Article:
To permanently update your address with the USPS, you have two options. First, you can try to update your address online. This process can take some time and require additional security verifications, but it can be done at any time and is exceptionally convenient. Alternatively, if you are having difficulty with the online process, you can find a local USPS office and update your address in person. 

How to Change Your Address Online 

You can go to the official USPS Change-of-Address page to do an online change of address. Here you will have to:

  • Fill out contact information 
  • Supply old and new addresses
  • Verify security information
  • Have an email address for confirmation purposes 
  • Specify which members of the household are moving 
  • Specify if it is a business-related move
  • Specify if the move is temporary or permanent 
  • Designate a forwarding date (the date when the USPS will begin forwarding your mail)
  • Pay $1.10 for identity verification purposes, for which you will need a credit card or debit card, inducing one of the following:
    • Visa Card
    • Mastercard
    • Discover Card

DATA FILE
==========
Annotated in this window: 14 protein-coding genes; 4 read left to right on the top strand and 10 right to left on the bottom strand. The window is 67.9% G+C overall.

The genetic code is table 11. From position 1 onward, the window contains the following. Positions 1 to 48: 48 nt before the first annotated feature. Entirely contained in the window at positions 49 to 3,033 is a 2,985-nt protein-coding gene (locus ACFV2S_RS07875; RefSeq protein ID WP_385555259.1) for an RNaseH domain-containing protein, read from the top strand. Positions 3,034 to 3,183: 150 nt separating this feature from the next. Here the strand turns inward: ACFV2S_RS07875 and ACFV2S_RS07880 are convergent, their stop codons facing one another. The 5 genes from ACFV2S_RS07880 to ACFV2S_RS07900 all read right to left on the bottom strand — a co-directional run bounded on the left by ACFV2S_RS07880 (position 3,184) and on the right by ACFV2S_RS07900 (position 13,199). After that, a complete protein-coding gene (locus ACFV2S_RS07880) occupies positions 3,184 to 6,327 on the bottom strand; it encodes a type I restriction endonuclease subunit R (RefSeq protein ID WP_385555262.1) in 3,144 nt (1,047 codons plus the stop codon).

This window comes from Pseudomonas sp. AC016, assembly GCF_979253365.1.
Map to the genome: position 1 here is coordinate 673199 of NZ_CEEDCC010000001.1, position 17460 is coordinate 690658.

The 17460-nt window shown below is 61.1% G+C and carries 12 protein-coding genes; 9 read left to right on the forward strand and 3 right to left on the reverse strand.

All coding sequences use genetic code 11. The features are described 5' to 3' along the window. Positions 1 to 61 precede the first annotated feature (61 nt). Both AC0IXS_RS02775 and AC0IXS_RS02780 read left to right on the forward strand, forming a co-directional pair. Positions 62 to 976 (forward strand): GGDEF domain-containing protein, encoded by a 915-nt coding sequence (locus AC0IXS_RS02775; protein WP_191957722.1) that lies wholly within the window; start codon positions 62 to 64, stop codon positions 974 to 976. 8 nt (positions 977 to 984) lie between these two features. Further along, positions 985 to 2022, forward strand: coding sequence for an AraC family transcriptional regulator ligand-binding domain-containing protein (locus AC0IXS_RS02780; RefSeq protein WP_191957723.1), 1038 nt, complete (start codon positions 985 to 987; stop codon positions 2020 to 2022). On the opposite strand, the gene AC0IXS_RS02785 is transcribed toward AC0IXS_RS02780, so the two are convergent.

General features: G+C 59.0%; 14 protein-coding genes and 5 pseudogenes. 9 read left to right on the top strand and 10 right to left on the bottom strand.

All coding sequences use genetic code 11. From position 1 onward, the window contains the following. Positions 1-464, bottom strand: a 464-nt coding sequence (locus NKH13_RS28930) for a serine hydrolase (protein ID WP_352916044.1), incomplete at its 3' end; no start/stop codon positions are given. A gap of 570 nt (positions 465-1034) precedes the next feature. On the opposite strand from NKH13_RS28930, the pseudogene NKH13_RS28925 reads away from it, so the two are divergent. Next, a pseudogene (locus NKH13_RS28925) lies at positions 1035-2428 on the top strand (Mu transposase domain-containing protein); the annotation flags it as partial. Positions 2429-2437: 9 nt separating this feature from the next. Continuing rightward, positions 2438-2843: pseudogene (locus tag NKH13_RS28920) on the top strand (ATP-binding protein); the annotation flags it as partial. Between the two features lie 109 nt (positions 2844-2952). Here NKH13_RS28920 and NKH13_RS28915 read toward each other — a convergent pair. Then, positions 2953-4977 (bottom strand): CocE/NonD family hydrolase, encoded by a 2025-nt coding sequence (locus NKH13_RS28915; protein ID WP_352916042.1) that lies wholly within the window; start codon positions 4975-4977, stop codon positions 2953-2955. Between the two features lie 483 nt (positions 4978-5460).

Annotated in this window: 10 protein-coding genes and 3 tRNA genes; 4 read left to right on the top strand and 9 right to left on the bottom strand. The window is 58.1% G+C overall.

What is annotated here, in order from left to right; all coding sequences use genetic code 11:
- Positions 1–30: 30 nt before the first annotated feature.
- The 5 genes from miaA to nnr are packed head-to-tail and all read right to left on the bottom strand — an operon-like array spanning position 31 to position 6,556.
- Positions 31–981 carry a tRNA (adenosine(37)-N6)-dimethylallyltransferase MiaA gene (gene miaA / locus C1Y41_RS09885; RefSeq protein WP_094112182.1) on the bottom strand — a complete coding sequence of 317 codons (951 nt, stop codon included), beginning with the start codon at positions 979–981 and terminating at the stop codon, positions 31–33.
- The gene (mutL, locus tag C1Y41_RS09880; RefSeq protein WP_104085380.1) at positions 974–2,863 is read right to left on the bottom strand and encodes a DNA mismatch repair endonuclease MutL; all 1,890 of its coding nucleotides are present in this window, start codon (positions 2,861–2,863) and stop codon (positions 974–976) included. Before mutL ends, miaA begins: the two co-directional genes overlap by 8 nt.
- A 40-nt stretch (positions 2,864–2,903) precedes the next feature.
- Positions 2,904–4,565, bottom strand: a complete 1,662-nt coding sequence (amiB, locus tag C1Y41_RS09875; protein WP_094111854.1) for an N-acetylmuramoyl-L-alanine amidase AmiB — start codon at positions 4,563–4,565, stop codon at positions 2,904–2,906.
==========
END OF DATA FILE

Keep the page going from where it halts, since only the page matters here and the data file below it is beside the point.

• American Express Card 

How Do You Change Your Address in Person?

First, you need to find a local postal service office with its location finder tool. Once there, you will be given a Mover’s Guide Packet. This packet contains a COA order (PS Form 3757), instructions for completing the form, and coupons for other moving services. The 3757 Form resembles the online application, requiring: 

  • Your old address 
  • Your new address 
  • What household members are moving 
  • If the move is temporary 
  • Move date 
  • Move end date (if the move is temporary)
  • Contact information 
  • Business name (if it is a business move)
  • Signatures

You will also be requested to show identification (such as a driver’s license) while filling out this form. 

Once the form is submitted, you will receive (at your old address, before your indicated move date) a Move Validation Letter (MVL). This letter is to confirm that the COA is correct and valid. You will only need to respond to the letter if the new address is incorrect or you did not request a COA.